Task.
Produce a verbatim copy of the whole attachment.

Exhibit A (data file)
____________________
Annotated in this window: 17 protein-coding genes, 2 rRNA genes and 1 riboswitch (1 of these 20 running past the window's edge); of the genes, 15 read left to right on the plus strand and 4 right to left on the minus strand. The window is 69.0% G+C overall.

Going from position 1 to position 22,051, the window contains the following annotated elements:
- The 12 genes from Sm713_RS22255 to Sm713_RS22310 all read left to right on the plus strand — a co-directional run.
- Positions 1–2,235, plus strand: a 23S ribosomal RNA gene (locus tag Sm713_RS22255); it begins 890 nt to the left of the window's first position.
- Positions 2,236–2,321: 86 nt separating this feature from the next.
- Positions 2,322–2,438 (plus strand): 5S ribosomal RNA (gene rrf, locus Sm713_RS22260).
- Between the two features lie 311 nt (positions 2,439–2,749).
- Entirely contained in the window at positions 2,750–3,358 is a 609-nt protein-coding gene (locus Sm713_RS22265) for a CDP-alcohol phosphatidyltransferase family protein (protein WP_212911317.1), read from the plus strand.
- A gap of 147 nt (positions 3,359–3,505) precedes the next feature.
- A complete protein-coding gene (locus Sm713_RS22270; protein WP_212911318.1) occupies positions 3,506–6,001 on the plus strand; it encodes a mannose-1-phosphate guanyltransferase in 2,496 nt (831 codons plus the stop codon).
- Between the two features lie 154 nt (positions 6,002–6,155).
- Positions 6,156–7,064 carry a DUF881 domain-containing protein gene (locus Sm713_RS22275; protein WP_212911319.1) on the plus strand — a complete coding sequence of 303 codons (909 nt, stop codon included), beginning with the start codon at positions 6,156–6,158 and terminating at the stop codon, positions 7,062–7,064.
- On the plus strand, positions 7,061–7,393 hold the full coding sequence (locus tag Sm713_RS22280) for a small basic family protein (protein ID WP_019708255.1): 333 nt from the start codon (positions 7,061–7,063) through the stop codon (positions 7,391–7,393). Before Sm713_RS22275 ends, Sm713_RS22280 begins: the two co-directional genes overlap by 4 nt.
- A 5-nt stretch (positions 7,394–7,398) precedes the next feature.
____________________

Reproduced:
Annotated in this window: 17 protein-coding genes, 2 rRNA genes and 1 riboswitch (1 of these 20 running past the window's edge); of the genes, 15 read left to right on the plus strand and 4 right to left on the minus strand. The window is 69.0% G+C overall.

Going from position 1 to position 22,051, the window contains the following annotated elements:
- The 12 genes from Sm713_RS22255 to Sm713_RS22310 all read left to right on the plus strand — a co-directional run.
- Positions 1–2,235, plus strand: a 23S ribosomal RNA gene (locus tag Sm713_RS22255); it begins 890 nt to the left of the window's first position.
- Positions 2,236–2,321: 86 nt separating this feature from the next.
- Positions 2,322–2,438 (plus strand): 5S ribosomal RNA (gene rrf, locus Sm713_RS22260).
- Between the two features lie 311 nt (positions 2,439–2,749).
- Entirely contained in the window at positions 2,750–3,358 is a 609-nt protein-coding gene (locus Sm713_RS22265) for a CDP-alcohol phosphatidyltransferase family protein (protein WP_212911317.1), read from the plus strand.
- A gap of 147 nt (positions 3,359–3,505) precedes the next feature.
- A complete protein-coding gene (locus Sm713_RS22270; protein WP_212911318.1) occupies positions 3,506–6,001 on the plus strand; it encodes a mannose-1-phosphate guanyltransferase in 2,496 nt (831 codons plus the stop codon).
- Between the two features lie 154 nt (positions 6,002–6,155).
- Positions 6,156–7,064 carry a DUF881 domain-containing protein gene (locus Sm713_RS22275; protein WP_212911319.1) on the plus strand — a complete coding sequence of 303 codons (909 nt, stop codon included), beginning with the start codon at positions 6,156–6,158 and terminating at the stop codon, positions 7,062–7,064.
- On the plus strand, positions 7,061–7,393 hold the full coding sequence (locus tag Sm713_RS22280) for a small basic family protein (protein ID WP_019708255.1): 333 nt from the start codon (positions 7,061–7,063) through the stop codon (positions 7,391–7,393). Before Sm713_RS22275 ends, Sm713_RS22280 begins: the two co-directional genes overlap by 4 nt.
- A 5-nt stretch (positions 7,394–7,398) precedes the next feature.